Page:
It is one of the simplest, most beautiful retorts in the English language. “Guess what?” “Chicken butt.” In just two words and three syllables, the interrogator has been made a fool in the eyes of all those present. The original question is utterly negated, and the respondent has clearly established dominance. “Chicken butt” is a conversational masterstroke, good for any number of occasions though rarely heard outside of the playground. The best part of the joke is that it’s timeless. Chickens are funny. Butts are funny. Chicken butts are almost incalculably funny. Those facts are never going to change.
But this witty rejoinder must have started somewhere. Over at Today I Found Out, in response to a request from reader Matt R., writer Melissa Blevins (no relation) delves into the origins of the “chicken butt” joke and traces its roots back to the Great Depression, when street vendors could be heard yelling “Chicken butt! Five cents a cut!” to passersby on city sidewalks. The “butt” in this context referred to a chicken’s shoulder, however, not its posterior.
A reference to these street vendors made its way into George Gershwin’s Porgy And Bess in 1935, though here, “butts” was rhymed with “guts.” A primordial ancestor of the modern day “chicken butt” joke also turns up in a 1962 novel by Charles G. Bell. By the early 1970s, version of the joke were being cited in academic works about language and early childhood education. Apparently, the term “chicken butt” served a double purpose back then. It could be used as a wisecracking answer to “What?” or it could just be employed as an all-purpose insult. The documentation, unfortunately, is both spotty and anecdotal. In all likelihood, Blevins finds, the humorous turn of phrase “originated in southern black-American culture at least as early as the 1960s and probably a bit before.” From there, the whole English-speaking world embraced it.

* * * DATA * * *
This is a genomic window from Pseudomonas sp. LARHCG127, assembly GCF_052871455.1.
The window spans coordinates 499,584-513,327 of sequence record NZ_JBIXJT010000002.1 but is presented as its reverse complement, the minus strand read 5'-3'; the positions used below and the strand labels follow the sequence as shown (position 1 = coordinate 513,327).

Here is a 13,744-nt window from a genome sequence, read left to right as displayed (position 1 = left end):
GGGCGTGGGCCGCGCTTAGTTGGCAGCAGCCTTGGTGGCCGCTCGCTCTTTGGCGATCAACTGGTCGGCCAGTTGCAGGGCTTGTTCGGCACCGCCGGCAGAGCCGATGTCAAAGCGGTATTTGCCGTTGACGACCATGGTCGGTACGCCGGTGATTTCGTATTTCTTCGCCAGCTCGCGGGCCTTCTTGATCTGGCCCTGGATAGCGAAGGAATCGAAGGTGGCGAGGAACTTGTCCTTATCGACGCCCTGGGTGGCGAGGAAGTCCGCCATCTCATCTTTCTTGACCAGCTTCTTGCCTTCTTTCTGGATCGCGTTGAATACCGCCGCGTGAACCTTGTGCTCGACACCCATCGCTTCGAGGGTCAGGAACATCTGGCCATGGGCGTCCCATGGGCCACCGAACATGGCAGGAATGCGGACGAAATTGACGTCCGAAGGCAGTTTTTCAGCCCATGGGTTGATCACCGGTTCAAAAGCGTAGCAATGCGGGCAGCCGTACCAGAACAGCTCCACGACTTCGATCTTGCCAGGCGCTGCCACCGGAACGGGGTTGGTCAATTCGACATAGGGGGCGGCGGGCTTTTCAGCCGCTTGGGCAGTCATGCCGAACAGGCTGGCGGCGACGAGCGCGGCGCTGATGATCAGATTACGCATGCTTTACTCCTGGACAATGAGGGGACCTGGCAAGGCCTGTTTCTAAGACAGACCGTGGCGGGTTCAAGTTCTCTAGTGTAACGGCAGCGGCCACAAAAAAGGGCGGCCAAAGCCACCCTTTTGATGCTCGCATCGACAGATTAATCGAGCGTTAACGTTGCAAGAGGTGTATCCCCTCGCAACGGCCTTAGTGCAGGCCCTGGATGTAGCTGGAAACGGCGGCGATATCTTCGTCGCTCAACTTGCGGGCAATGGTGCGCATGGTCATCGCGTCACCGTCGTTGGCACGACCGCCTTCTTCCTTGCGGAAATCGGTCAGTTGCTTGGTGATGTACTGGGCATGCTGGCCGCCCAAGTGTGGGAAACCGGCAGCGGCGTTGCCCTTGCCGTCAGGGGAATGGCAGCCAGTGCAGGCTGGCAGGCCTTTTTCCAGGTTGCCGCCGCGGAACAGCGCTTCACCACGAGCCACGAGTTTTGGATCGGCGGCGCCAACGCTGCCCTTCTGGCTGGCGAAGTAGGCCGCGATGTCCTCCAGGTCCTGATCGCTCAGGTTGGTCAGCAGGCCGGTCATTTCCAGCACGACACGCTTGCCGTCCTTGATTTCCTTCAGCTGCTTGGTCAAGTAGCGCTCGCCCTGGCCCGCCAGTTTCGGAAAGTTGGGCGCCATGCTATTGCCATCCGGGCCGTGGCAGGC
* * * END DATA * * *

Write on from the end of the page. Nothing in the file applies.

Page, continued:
Regardless of its origins, the “chicken butt” joke has heartily endured throughout the decades. It’s such an integral part of kid-dom that it even popped up in an episode of Mickey Mouse Clubhouse. Demonstrating a surprising amount of wit (for him), Goofy uses it on Mickey, thoroughly humiliating the famous mouse in front of Donald.